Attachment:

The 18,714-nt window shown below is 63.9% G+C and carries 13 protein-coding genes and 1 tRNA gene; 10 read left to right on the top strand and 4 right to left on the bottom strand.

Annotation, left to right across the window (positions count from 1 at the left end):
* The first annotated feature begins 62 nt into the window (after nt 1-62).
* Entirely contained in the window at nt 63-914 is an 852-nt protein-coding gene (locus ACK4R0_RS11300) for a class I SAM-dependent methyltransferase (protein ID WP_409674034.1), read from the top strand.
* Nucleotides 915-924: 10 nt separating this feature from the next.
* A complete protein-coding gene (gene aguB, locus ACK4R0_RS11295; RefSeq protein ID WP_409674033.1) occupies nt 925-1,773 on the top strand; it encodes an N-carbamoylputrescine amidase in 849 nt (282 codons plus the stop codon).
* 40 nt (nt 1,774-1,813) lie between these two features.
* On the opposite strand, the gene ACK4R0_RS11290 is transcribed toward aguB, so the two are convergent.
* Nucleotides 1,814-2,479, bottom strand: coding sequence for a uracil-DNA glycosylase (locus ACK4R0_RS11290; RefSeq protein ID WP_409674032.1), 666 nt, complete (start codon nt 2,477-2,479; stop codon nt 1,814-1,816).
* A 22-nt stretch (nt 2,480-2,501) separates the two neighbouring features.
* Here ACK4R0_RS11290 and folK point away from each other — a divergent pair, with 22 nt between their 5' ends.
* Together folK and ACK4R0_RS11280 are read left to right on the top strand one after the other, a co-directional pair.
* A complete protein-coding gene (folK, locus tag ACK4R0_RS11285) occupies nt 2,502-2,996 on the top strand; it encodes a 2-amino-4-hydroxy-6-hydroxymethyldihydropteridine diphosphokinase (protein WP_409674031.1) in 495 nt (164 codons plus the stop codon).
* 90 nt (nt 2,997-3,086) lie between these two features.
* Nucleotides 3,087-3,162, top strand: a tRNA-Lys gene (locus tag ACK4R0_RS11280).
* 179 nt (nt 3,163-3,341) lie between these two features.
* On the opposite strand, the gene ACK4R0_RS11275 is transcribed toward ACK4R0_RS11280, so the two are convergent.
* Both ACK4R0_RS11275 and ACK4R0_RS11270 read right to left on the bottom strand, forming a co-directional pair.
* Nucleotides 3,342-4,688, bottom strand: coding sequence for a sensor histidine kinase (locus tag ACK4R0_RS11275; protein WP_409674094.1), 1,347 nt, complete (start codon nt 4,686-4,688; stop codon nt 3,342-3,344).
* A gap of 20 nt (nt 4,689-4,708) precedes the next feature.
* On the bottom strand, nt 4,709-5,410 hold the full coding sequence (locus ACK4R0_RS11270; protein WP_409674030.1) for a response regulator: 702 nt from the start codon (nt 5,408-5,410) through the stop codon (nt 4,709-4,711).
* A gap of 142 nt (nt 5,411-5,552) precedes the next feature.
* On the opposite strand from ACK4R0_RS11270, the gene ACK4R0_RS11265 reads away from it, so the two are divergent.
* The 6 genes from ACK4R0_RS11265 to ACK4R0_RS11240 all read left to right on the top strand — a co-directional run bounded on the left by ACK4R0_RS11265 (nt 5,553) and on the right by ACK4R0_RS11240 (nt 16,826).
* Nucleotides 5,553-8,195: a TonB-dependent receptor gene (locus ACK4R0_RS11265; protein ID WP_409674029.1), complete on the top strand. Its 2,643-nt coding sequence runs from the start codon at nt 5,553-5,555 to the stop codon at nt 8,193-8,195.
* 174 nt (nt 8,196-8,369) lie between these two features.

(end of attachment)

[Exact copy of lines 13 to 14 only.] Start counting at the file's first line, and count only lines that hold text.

* A complete protein-coding gene (folK, locus tag ACK4R0_RS11285) occupies nt 2,502-2,996 on the top strand; it encodes a 2-amino-4-hydroxy-6-hydroxymethyldihydropteridine diphosphokinase (protein WP_409674031.1) in 495 nt (164 codons plus the stop codon).
* 90 nt (nt 2,997-3,086) lie between these two features.